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I was born in 1976. Catholic family. Home-made white dress for Communion. A brief religious vocation at the age of nine (I decided the Medical Missionaries of Mary would cover all my ambitions).
I guess I first heard the word ‘abortion’ in 1983, when other words like ‘SPUC’ and ‘Pro-life’ were becoming part of the background hum on the news. No-one wanted to explain to the seven-year-olds what all of this meant, so we just assimilated the emotions that these words induced in the adults around us, which seemed to be universally negative. Shame, fear, embarrassment, anger — these seemed to emanate from grown-ups whenever the topic was raised.
All children are acutely tuned-in to adults’ emotions and it was very obvious to us that this was not a subject to be curious about, if you wanted to keep the peace and improve your chances of getting your pocket money.
So it was a mysterious, malignant word, which was something to do with babies, who had something to do with women but not the right kind of women, and there was definitely sin involved.
It was some time later, probably when I was around 15, that I came to fully know what an abortion really was. The deliberate killing of a baby (the word ‘innocent’ is usually inserted here, but I am not sure if that clarification ever needs to be made). Rumours of knitting needles and hot baths and bottles of vodka. Then further gruesome details came from wider reading: Dismembered bodies, crushing, vacuuming. It was completely obvious to me now why the adults had reacted so strongly to the idea. It was repugnant and evil and clearly, clearly wrong.
The years passed and the time came when I thought I could be pregnant when I didn’t want to be. Suddenly, the absolute firm conviction that abortion was abhorrent began to show some cracks. The crisis passed, the period came, and the decision never needed to be made.
Learning about embryology and foetal development revealed that while all zygotes are of course potential humans, the path from fertilisation to delivery is in fact incredibly precarious and by no means a foregone conclusion. The number of things that could halt or tragically alter the process seemed infinite. Much later on, I was to find out myself that pregnancy frequently does not result in life.
I was present when a baby with Trisomy 18 was born. There was utter silence in the room.
I went on to meet women who had had abortions. I started to learn language so I could discuss this with them. I have never once, though, heard first-hand what the experience is like, where they went, how much pain they had (physically or mentally). I was somewhat unclear on the law, and I figured erring on the cautious side is always a good rule of thumb. So I would acknowledge their experience, enter it as a private note on the software system, and make what I hoped were soothing but entirely neutral noises. I had no cultural or social framework around which to position myself, other than the ingrained ‘sinner’/‘murderer’/‘fallen woman’ narrative.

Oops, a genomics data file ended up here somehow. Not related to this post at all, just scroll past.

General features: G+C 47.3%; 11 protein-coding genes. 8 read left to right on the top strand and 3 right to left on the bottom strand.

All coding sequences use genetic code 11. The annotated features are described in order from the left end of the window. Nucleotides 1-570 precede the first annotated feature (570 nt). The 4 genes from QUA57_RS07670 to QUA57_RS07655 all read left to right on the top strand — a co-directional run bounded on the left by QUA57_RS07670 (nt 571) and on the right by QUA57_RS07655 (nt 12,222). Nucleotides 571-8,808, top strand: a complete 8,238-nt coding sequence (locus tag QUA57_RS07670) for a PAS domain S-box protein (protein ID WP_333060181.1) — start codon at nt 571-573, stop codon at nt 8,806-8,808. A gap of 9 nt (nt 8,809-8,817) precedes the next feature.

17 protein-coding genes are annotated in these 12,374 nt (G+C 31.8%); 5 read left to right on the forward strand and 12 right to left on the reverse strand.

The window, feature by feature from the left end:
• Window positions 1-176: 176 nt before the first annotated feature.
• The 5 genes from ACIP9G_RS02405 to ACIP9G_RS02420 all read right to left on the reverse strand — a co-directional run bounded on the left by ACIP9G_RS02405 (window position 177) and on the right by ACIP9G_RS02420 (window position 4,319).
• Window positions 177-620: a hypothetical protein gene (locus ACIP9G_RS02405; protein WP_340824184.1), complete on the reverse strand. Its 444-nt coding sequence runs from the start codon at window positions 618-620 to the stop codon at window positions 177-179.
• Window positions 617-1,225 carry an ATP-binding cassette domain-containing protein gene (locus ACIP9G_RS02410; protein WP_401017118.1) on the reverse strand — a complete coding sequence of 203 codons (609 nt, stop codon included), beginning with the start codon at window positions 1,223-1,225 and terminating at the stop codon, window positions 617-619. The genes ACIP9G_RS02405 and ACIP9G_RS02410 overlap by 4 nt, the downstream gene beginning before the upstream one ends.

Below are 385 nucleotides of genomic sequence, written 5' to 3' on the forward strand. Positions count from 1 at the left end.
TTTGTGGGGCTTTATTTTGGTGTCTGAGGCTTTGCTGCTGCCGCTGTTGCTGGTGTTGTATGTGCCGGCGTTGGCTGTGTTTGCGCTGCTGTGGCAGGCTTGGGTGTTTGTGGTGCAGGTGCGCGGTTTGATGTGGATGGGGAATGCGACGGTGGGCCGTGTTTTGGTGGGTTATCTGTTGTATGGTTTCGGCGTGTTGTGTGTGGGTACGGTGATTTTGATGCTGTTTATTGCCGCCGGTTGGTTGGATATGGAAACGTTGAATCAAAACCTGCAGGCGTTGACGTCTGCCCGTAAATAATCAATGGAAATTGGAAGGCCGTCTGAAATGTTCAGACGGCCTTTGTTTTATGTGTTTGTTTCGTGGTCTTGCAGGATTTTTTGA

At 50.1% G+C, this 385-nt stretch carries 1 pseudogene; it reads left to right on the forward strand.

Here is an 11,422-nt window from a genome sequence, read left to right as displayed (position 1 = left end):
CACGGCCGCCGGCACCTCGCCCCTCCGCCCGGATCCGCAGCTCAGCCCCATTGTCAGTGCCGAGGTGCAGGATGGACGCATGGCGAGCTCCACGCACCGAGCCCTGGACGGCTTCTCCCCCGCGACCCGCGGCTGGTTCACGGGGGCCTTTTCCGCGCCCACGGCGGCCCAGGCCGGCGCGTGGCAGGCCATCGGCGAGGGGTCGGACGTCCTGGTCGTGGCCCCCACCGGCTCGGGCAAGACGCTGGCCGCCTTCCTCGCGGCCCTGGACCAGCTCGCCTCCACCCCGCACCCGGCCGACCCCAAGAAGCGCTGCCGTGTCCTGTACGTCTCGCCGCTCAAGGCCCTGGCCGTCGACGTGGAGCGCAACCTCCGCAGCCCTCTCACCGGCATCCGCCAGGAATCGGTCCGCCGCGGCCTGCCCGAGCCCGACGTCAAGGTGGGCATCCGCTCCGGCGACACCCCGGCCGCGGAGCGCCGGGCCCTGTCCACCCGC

Any of us who has lived, learned and worked in Ireland for all of our lives are likely to be in a similar situation. We simply have no real concept of a society where abortion is a sad-but-true fact of life. We cannot envisage a world where there isn’t a number of lifetimes’ worth of secrecy and shame attached to the act. Getting our heads around the idea of this being a routine part of women’s healthcare is plainly mind-blowing.
We can look to other countries to learn from their experience. We can seek out the best evidence, the newest studies, the most up-to-date facts to help us to form a brand new service that matches or exceeds international standards. We can write protocols and develop service plans and produce guidelines. We need to do this to ensure patient safety. We also need to do this to catch up on all the years of education on this topic that we missed out on, because we never needed to know it. We need a crash-course on this, so that politicians and policy-makers with different agendas do not bypass our knowledge and experience and forge ahead with a substandard plan.
It is terrifying though, because it is completely outside our comfort zone. Our instincts will be to push this away. To say ‘yes, but not in my surgery’. To acknowledge the democratic decision of the people, but to balk from being the one who has to do the ‘dirty work’. To grapple with primum non nocere, and how it fits with what we are being asked to do.
There are no simple answers to this. It is not a clinical dilemma, or a diagnostic conundrum, or a therapeutic decision. It is a complete upheaval of everything we have ever been taught. We have subliminal, cultural and emotional core beliefs around abortion that come from a lifetime of pushing it out of our minds. We can no longer push it out of our minds.
The START group (Southern Taskgroup on Abortion And Reproductive Topics) is one of a number of groups that have formed throughout the country recently, whose aim is to try to address these issues, and to accept that we can no longer keep our heads in the sand. If we want this done right, we need to start now.